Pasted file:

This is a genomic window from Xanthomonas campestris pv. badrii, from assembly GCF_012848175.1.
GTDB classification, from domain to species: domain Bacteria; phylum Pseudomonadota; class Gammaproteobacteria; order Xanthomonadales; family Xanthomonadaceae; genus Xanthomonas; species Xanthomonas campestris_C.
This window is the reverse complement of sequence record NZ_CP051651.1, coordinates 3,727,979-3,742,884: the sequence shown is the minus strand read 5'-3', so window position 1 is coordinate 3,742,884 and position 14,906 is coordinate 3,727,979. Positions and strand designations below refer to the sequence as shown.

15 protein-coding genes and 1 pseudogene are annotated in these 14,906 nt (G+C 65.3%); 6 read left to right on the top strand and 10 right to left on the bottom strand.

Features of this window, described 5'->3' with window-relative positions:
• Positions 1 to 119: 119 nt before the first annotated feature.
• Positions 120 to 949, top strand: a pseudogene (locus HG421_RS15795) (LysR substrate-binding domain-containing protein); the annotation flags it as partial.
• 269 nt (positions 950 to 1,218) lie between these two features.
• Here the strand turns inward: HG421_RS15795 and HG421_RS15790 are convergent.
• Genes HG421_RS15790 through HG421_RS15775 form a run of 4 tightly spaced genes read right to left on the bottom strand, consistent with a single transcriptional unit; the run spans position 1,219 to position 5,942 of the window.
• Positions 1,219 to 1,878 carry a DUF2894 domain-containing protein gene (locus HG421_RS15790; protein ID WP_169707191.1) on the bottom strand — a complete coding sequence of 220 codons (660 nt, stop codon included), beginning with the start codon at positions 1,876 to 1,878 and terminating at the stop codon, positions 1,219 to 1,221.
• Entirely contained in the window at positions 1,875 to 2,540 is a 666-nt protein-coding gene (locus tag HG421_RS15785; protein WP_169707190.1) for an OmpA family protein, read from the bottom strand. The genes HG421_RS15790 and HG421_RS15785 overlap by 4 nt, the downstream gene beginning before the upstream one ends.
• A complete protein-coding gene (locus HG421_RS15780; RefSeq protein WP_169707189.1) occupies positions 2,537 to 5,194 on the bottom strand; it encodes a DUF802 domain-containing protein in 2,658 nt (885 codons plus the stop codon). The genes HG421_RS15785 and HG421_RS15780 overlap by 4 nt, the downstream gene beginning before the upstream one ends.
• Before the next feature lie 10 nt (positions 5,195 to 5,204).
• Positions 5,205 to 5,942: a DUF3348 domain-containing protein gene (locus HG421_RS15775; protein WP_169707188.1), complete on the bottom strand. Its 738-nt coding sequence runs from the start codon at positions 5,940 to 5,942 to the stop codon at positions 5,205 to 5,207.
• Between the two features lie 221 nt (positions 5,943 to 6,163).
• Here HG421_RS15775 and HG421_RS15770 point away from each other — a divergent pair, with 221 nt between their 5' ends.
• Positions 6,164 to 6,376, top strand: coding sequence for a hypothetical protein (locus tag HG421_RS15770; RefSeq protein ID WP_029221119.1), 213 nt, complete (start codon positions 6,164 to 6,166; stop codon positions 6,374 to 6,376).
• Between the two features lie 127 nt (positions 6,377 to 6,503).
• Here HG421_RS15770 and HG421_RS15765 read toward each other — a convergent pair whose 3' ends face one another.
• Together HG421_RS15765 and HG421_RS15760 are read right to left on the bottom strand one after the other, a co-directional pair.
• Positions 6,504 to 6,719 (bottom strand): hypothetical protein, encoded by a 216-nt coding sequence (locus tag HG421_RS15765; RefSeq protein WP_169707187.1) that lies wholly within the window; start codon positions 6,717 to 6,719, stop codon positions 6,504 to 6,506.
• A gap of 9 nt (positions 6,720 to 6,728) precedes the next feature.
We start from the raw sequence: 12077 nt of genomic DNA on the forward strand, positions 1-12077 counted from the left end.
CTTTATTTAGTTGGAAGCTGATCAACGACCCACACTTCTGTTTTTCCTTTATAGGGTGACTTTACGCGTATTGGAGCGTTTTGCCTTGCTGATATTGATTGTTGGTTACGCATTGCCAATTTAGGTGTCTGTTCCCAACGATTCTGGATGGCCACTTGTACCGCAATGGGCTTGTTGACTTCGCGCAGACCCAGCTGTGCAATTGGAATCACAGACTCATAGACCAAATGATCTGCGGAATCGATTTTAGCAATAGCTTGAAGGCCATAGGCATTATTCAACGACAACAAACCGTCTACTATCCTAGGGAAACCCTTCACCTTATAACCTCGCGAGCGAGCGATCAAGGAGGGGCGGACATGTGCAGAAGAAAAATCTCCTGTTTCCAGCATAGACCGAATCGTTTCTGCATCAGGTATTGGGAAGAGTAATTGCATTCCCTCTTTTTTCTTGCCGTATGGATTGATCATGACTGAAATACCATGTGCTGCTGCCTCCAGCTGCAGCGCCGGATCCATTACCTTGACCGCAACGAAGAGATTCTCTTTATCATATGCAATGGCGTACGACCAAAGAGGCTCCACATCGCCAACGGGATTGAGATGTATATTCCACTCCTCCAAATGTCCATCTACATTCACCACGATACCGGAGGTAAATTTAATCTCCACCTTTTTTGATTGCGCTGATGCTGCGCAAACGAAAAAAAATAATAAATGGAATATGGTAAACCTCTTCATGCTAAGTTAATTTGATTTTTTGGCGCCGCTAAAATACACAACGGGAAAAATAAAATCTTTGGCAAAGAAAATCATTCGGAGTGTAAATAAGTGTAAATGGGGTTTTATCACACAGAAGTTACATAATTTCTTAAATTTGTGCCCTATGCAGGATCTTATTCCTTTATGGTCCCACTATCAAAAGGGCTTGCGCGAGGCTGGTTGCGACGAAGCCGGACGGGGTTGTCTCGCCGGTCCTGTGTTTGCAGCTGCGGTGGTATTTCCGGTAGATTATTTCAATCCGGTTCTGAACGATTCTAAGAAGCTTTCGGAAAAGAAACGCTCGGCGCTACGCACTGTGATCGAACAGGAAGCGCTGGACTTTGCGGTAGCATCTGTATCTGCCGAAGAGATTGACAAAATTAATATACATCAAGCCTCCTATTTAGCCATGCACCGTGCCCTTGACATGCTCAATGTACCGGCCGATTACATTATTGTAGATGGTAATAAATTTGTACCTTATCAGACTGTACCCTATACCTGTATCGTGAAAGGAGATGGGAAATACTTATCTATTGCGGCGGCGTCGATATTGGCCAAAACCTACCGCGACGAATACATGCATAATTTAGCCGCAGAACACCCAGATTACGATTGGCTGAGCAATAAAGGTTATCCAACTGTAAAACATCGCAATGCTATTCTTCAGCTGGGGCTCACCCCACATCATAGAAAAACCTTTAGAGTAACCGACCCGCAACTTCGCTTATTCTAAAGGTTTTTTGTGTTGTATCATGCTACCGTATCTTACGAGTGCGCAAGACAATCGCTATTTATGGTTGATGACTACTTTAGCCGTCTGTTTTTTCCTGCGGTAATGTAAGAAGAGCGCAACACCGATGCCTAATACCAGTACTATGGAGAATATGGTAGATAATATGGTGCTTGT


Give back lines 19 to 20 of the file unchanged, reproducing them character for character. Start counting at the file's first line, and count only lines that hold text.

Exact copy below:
• Between the two features lie 127 nt (positions 6,377 to 6,503).
• Here HG421_RS15770 and HG421_RS15765 read toward each other — a convergent pair whose 3' ends face one another.